FileNotFoundException in Java

In this blog post, we will learn what is FileNotFoundException, how it occurs, practical examples, potential solutions, and best practices.

Understanding FileNotFoundException 

The FileNotFoundException is a checked exception that indicates that a file with the specified pathname does not exist. Alternatively, in some scenarios, it can mean the application does not have adequate permissions to access the file. 

As FileNotFoundException is a checked exception in Java so you're required to handle it, either by catching it or declaring it in the method signature using the throws keyword.

FileNotFoundException Class Diagram

Why Does It Occur? 

File Doesn’t Exist: The most obvious reason. If you're trying to read a file that doesn't exist, you'll get this exception. 

No Read/Write Permissions: Even if the file exists, if your program doesn’t have appropriate permissions to read or write to the file, this exception will be thrown. 

Directory Instead of File: If you're trying to use a directory as if it was a regular file, you'll encounter this exception. 

Other I/O Issues: Issues such as a broken symbolic link can also lead to this exception.

Practical Example 

Let's demonstrate this exception through a simple Java program:


public class FileNotFoundExceptionExample {
    public static void main(String[] args) {
        try {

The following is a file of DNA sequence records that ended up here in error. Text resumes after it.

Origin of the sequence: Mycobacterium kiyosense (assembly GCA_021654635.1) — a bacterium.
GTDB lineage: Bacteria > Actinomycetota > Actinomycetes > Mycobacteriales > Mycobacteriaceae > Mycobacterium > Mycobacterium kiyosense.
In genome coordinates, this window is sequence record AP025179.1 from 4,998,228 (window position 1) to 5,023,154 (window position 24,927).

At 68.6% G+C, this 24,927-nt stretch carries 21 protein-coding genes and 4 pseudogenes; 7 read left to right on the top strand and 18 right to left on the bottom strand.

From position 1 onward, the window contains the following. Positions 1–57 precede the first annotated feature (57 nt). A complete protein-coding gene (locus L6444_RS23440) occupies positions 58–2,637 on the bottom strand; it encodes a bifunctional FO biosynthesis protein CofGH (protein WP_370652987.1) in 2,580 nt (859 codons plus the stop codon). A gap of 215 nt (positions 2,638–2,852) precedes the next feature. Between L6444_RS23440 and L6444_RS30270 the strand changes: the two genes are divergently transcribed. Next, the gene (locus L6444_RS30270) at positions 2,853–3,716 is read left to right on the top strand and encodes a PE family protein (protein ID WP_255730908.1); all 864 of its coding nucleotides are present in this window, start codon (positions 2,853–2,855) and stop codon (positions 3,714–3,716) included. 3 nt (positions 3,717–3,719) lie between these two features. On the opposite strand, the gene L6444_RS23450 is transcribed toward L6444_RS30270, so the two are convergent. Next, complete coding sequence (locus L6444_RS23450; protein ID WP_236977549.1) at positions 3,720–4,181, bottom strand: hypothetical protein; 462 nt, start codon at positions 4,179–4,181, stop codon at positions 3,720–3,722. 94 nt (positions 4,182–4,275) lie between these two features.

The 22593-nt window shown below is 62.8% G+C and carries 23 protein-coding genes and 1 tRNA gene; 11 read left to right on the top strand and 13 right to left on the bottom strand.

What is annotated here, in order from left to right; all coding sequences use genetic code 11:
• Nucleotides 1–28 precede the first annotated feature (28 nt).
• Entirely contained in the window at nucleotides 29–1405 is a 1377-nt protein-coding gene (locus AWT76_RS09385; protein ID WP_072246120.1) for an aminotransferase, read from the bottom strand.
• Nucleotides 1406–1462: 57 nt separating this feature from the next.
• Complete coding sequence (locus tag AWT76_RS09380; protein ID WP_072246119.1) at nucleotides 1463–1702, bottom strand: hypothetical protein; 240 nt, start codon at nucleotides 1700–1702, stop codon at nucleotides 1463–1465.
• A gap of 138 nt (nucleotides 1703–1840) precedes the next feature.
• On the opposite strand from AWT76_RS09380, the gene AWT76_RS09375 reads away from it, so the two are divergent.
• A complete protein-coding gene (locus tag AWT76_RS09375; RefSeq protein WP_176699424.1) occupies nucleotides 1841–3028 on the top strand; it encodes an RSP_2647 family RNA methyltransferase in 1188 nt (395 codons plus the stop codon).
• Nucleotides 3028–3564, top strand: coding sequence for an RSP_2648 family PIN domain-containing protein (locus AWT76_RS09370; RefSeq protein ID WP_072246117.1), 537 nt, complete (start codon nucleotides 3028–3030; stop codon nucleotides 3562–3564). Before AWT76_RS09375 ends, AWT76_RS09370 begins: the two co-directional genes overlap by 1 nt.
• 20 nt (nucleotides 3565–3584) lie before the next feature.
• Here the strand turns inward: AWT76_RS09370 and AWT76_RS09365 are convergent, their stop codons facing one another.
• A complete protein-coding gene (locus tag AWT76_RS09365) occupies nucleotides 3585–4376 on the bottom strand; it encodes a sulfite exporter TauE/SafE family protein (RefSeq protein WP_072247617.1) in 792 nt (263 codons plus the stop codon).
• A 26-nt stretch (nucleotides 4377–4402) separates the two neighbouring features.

FileReader reader = new FileReader("non_existent_file.txt");
            int character;

            while ((character = != -1) {
                System.out.print((char) character);

        } catch (IOException e) {
Output: non_existent_file.txt (The system cannot find the file specified)
	at java.base/ Method)
	at java.base/
	at java.base/<init>(
	at java.base/<init>(
	at java.base/<init>(

How to Handle FileNotFoundException? 

Check File Path: Ensure the pathname provided is accurate. Relative paths can be tricky; always verify them. 

File Existence Check: Before performing any file operation, check if the file exists using the File.exists() method. 

Manage Permissions: If your application runs in an environment with restricted permissions, make sure it has the right to access the file or directory. 

Graceful Degradation: If your application can still function without the file, consider providing a fallback mechanism rather than terminating the operation. 

Clear User Messages: If a user input can cause this exception, ensure the error messages are user-friendly and guide them to resolve the issue. 

Best Practices 

When dealing with file paths, always prefer using libraries like java.nio.file.Paths or java.nio.file.Path which provides a more intuitive API. 

Regularly log and monitor file-related operations in applications, especially in dynamic environments where files can be moved or deleted. 

If the application heavily relies on external files, consider implementing automated tests to check file availability and permissions.


In this blog post, we have learned what is FileNotFoundException, how it occurs, practical examples, potential solutions, and best practices.